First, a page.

The Challenge of Writing a ThesisTuesday, May 18th, 2010
Writing a thesis is hard but also rewarding
You are almost finishing your studies and now you realize that you still have a lot ahead: it is time to start thinking about your thesis. When should you begin? Is it too early yet? Or, on the contrary, you have already wasted valuable months? Many students agree that the best moment to begin (at least, with preliminary reading) is during the summer before their senior year, and then work all year long on the project. And that is because writing a thesis is a long process that sometimes feels way too long and even pointless!
But don’t give up before you start. You will success if you manage to organize yourself, find an interesting topic and focus on the big picture. After all, isn’t it all about getting your degree?
How much time shall I spend working?
Students and graduates who have already finished writing a thesis report that most of the job is reading and researching, and advice others to start writing even as you read, at least taking some notes or writing short summaries. While the research alone can take a hole term, another term should be spent in writing. Reserve an extra term for editing and proofreading, since these things take a lot more time for a thesis than for essays. Your thesis advisor can provide you some help organizing your timetables.
What exactly is involved in writing a thesis?
Before they even start researching, most students think of a thesis as only a more extended research paper. While it is, of course, much larger in size than anything you have written before, the concept of thesis is quite more complex than its amount of pages. With your thesis, you are actually producing new relevant knowledge within your discipline, and not just comparing what others have said before (even when you are, of course, expected to use and quote several sources). However, the writing process is not so different as for shorter research papers. A long as you learn to organize and handle a bigger amount of research material, and you take your time and do not try to rush into the whole process, you’ll do fine.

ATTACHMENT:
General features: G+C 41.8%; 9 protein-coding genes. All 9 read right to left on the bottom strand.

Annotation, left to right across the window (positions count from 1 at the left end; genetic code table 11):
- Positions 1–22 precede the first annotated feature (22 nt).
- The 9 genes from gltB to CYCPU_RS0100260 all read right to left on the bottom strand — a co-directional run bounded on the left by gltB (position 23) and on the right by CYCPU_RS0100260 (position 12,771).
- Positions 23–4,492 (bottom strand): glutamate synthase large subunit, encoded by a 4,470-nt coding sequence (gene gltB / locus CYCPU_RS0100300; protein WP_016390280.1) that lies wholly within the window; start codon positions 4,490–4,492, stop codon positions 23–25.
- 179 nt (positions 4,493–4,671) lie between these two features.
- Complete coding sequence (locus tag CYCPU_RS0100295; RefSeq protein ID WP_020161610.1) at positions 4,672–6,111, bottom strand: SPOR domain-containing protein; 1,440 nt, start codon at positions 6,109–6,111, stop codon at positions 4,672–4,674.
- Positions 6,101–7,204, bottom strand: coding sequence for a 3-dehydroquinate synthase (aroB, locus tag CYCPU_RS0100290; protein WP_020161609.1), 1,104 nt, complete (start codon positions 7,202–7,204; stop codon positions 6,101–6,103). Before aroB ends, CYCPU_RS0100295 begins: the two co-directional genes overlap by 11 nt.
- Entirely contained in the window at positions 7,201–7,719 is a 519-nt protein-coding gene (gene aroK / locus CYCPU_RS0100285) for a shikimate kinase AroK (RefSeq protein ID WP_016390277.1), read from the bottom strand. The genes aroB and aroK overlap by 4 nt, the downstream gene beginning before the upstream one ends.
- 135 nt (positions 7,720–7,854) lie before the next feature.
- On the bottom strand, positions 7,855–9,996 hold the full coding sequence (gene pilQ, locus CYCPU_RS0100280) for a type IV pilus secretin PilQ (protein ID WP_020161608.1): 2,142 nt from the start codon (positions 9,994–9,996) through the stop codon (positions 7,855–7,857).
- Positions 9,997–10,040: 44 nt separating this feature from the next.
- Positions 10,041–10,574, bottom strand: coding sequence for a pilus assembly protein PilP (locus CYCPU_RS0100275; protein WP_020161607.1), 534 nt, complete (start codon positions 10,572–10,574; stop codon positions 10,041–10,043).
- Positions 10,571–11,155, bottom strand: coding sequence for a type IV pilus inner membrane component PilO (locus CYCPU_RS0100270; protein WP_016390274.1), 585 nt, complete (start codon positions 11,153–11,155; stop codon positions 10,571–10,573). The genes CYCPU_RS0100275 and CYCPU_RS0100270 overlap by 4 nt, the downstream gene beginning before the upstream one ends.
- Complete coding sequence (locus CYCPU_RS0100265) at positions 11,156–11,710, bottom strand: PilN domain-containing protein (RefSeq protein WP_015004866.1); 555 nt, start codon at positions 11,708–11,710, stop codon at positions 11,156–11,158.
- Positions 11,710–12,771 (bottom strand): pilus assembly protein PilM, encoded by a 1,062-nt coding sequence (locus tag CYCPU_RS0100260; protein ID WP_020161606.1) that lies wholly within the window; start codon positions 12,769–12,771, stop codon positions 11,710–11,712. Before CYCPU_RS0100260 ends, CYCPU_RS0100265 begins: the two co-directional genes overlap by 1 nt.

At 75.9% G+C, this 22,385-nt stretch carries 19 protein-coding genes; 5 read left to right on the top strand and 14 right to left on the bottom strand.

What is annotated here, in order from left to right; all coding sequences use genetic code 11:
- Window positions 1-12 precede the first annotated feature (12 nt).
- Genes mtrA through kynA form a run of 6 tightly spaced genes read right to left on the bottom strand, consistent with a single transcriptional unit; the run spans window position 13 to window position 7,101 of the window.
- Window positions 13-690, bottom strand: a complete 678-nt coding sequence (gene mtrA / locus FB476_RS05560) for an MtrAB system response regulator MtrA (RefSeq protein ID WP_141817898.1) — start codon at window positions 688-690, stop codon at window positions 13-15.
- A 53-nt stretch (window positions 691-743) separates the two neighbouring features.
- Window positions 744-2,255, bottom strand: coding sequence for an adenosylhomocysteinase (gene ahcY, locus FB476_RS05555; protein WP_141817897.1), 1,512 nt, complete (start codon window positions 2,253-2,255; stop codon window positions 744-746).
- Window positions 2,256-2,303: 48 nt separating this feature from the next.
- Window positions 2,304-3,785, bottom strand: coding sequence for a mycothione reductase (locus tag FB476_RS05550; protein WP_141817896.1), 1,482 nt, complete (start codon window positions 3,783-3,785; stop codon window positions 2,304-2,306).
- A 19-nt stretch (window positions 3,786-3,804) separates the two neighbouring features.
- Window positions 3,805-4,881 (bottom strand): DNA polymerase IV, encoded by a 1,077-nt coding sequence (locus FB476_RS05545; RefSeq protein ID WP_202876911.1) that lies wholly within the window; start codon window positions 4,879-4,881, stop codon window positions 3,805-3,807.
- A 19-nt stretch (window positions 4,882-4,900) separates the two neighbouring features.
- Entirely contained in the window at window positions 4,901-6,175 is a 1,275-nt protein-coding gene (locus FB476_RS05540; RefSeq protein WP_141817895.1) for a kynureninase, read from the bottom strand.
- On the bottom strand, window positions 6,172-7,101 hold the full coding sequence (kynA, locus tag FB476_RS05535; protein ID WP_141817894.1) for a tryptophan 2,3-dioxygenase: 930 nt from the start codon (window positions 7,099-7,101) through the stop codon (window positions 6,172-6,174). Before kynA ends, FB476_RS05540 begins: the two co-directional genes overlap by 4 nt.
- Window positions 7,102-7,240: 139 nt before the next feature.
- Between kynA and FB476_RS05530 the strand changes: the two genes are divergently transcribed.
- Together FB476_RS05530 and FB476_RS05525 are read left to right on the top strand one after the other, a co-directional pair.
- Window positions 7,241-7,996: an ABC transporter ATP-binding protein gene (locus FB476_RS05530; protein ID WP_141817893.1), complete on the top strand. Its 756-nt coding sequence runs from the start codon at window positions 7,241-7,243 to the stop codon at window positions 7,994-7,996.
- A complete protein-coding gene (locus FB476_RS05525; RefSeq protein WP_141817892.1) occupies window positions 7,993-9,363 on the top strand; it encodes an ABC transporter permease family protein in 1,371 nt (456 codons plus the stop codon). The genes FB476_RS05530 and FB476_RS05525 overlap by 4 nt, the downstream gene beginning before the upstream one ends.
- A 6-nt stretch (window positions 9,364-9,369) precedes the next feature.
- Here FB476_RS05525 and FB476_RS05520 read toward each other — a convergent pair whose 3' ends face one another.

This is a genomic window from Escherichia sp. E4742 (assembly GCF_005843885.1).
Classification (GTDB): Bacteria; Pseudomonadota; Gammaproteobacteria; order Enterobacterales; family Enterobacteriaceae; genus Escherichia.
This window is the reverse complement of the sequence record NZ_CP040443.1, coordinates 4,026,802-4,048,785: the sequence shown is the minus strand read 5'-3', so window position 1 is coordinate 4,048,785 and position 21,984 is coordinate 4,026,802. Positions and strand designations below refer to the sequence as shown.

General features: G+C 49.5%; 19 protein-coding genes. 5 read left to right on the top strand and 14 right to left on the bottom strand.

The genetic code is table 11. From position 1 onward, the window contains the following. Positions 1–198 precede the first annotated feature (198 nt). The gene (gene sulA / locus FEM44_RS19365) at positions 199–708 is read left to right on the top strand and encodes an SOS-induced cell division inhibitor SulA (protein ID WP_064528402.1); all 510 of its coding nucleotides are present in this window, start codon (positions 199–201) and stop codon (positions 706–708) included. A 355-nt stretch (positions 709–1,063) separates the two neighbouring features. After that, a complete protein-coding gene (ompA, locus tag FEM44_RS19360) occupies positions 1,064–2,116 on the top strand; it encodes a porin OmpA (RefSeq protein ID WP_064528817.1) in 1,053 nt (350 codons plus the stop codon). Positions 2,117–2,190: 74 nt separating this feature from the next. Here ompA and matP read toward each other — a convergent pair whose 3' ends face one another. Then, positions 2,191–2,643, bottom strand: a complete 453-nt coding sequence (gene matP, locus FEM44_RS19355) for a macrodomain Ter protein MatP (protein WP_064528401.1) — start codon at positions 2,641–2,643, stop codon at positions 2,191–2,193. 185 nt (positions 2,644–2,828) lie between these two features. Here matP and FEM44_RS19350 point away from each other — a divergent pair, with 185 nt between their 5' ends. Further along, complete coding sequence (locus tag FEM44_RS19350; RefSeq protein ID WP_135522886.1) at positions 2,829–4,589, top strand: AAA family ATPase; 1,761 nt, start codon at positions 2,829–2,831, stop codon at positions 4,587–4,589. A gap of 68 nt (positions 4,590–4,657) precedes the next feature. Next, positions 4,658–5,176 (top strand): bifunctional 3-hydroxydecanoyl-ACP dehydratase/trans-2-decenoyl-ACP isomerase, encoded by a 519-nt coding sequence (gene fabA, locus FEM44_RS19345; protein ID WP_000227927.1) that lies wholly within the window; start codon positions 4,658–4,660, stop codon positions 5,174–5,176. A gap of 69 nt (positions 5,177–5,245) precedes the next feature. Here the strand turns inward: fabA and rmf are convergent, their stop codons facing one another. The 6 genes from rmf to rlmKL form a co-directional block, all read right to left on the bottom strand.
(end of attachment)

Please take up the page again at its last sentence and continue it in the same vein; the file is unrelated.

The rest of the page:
Why is writing a thesis so frustrating?
Mostly because it takes a lot of time. If you find annoying proofreading a five-paragraph essay a couple of times before handing it in, think about correcting for the third time a small graphic in page 46 of your thesis and just forgetting what is it all about. Besides, the fact that students are supposed to write a thesis on their senior year makes them experience it as a burden. Even if you are following the schedule, you will feel you are not done with it until you have finished it (and sometimes, not even then!).
On the other hand, writing a thesis is also a very rewarding experience, especially because of the challenge it represents and the satisfaction you will experiment once you are finally done.